dozen

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English[edit]

Etymology[edit]

From Old French dozaine (a group of twelve) (French douzaine), from doze (twelve) + -aine (-ish), from Latin duodecim (twelve) (from duo (two) + decem (ten)) + -ana (-ish)

Pronunciation[edit]

  • (file)

Noun[edit]

dozen (plural dozens)

  1. (countable) A set of twelve.
    Can I have a dozen eggs, please?
    I ordered two dozen doughnuts.
    There shouldn't be more than two dozen Christmas cards left to write.
    Pack the shirts in dozens, please.
  2. (as plural only, always followed by of) A large, unspecified number of, comfortably estimated in small multiples of twelve, thus generally implied to be significantly more than ten or twelve, but less than perhaps one or two hundred; many.
    There must have been dozens of examples just on the first page.
    There were dozens and dozens of applicants before the job was posted.
    • 2012 March 1, Lee A. Groat, “Gemstones”, American Scientist, volume 100, number 2, page 128:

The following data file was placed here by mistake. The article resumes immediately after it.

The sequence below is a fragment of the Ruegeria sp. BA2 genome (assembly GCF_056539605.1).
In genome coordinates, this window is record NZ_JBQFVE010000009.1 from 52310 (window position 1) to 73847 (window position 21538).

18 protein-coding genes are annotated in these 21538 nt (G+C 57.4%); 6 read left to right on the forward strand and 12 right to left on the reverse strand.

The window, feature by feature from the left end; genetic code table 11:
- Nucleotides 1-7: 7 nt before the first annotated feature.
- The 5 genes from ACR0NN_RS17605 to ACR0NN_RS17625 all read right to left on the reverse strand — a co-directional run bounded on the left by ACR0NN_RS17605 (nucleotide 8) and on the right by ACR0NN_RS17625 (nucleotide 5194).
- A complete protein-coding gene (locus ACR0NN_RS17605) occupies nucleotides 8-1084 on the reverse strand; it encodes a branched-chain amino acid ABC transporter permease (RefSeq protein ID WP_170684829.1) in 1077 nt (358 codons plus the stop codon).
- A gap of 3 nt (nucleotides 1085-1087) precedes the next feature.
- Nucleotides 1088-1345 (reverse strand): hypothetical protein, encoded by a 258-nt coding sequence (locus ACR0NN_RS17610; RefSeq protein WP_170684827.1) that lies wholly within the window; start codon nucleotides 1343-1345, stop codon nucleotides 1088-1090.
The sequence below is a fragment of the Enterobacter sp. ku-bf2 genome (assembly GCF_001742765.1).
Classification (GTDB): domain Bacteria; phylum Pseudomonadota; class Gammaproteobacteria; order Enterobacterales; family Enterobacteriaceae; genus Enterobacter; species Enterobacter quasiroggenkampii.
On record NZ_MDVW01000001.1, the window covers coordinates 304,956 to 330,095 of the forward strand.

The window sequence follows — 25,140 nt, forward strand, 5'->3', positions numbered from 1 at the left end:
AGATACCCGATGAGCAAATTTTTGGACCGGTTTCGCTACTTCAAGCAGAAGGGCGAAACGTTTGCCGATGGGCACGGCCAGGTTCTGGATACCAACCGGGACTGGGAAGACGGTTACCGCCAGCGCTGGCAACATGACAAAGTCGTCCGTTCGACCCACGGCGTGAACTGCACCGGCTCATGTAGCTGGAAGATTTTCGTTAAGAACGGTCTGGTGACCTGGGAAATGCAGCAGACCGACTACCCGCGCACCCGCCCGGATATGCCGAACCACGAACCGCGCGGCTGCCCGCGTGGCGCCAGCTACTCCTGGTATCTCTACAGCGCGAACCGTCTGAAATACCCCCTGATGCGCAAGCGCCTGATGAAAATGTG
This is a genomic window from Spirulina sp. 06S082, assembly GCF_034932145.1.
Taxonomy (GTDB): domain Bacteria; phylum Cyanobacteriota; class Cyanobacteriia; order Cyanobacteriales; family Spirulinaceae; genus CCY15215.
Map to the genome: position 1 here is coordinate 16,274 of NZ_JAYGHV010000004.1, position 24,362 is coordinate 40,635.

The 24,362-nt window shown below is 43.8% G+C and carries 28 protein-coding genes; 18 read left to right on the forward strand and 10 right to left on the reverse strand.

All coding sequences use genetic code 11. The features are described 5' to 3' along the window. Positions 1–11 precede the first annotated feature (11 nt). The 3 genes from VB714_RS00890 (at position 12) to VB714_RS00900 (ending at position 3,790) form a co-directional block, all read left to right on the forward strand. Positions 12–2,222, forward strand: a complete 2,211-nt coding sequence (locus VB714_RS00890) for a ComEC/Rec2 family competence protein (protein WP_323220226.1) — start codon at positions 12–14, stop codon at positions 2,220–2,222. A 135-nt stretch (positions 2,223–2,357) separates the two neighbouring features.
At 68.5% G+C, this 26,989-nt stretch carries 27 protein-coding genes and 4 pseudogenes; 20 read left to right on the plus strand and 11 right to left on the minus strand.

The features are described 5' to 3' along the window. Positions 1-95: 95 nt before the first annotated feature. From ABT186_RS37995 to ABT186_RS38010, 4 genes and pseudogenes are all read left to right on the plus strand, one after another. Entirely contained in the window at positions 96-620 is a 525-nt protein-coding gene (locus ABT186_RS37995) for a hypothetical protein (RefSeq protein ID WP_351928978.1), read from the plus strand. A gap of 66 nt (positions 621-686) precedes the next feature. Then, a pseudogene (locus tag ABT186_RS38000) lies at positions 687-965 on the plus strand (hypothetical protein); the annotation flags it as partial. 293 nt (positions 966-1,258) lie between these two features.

Although there are dozens of different types of gems, among the best known and most important are diamond, ruby and sapphire, emerald and other gem forms of the mineral beryl, chrysoberyl, tanzanite, tsavorite, topaz and jade.
  3. (metallurgy) An old English measure of ore containing 12 hundredweight.
    • 1957, H.R. Schubert, History of the British Iron and Steel Industry, p. 139
      The dozen as a measure for iron ore remained almost completely constant at 12 cwts. during the sixteenth and seventeenth centuries.

Synonyms[edit]

Antonyms[edit]

  • (followed by of: a large number of): few

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Translations[edit]

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Dutch[edit]

Pronunciation[edit]

Noun[edit]

dozen

  1. Plural form of doos

Anagrams[edit]